LSU's inability to guard Alabama's surge toward the basket was the theme of the day as the Crimson Tide notched 30 points in the paint.
"The story of the game was our inability of our one's and two's to stop dribble penetration," said LSU head coach John Brady. "That was the key to game. Our one's and two's can't guard theirs. That is the game."
Playing without starting forward Jaime Lloreda, would was suspended for a
flagrant foul in the Tigers' 70-53 loss to the Florida Gators on Tuesday, LSU jumped out to an early 5-0 lead. However, a basket by Kenny Walker ignited a 14-2 Alabama run. Erwin Dudley's basket during that run giving the Crimson Tide an 8-7 lead. Alabama would never relinquish the lead the rest of the game.
Brad Bridgewater, subbing for Lloreda, scored 12 points and had six rebounds.
"Brad tried hard," Brady said after the game. "He played well."
Bridgewater said when Lloreda was suspended, he was ready to step in for the 6-9 junior from Panama.
"I'm always willing to do what I have to do to help the team," Bridgewater
said after the game. "I'm going to give 100 percent every time."
Senior forward Ronald Dupree agreed with Brady's assessment after the game.
"We didn't loose anything inside with Jaime not being there," Dupree said. "Brad has been playing well."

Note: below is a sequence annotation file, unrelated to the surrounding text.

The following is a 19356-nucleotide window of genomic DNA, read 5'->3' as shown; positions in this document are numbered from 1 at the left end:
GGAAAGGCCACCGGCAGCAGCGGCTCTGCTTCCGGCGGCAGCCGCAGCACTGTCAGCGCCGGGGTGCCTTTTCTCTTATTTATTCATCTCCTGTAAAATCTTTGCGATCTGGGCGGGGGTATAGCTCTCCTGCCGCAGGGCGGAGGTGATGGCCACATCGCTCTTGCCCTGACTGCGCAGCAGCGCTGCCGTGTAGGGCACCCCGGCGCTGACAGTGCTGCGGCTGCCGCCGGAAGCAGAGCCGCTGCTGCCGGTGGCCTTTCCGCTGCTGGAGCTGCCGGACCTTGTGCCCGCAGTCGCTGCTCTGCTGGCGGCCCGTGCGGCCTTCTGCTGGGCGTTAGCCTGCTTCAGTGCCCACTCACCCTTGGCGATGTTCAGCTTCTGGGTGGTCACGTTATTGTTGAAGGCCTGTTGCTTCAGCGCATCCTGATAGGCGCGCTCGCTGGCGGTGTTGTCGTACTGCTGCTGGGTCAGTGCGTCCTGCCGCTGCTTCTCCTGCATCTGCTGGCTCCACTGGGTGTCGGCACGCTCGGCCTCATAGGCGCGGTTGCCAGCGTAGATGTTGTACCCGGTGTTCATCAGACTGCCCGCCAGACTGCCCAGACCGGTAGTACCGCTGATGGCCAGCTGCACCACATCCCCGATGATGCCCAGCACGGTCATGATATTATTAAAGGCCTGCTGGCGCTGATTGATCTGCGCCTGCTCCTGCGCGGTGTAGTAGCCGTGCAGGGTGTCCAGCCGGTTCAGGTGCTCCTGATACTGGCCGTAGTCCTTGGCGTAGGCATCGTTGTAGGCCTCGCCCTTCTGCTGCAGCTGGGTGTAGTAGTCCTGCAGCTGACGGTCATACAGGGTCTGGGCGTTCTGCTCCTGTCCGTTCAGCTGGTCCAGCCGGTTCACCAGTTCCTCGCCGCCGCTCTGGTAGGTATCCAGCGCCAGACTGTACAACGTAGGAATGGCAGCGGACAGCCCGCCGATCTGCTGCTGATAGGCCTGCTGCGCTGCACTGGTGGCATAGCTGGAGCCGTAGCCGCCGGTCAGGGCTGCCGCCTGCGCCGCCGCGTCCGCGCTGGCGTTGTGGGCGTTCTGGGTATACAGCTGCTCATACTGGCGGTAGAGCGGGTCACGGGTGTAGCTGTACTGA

The Tigers once again struggled to score baskets early as they had droughts of 4:12 and 4:14 without scoring points. However, it was the team's inability to consistently defend Alabama's backcourt throughout the game that Brady said was the difference.
"I thought our offense was fine," Brady said. "We had ten turnovers in the first half, but those were all our fault. They didn't do anything to make us turn the ball over. In the second half we settled down offensively, and I thought we ran pretty good offense.
"We don't shoot the ball as well as I like, but if you know anything about the game, it's the quality of the shot. It has nothing to do with whether the ball goes in or not if you're trying to construct some positive offense."
The Tiger offense caught fire with 4:01 left in the first half when LSU went on a 10-4 run and head into the locker room trailing 34-28.
Opening the second half leading by six, Alabama pushed the lead to 13 putting together a 13-4 run in which Williams scored eight of the Tide's points in the run.
Williams said after the game he took it upon himself to step up offensively and carry his fellow teammates.
"In the past I didn't think I needed to force up any shots," Williams said. "In order for us to win the game, I figured I had to play good. We weren't shooting a good percentage so we needed to take our open shots and cut down on turnovers."
Gottfried was also pleased with Williams' performance.
"Mo Williams, I thought, stepped up and made some big-time plays," Gottfried said. "I was really proud of him. He has started to play much more aggressively."
Over the past three weeks, the Tide has fallen on hard times. Once ranked No. 1 in the nation, Alabama has slumped to No. 23 in the Associated Press poll and has been on the verge of slipping out altogether. The Tide players, according to Gottfried, have put in extra practice time in recent days.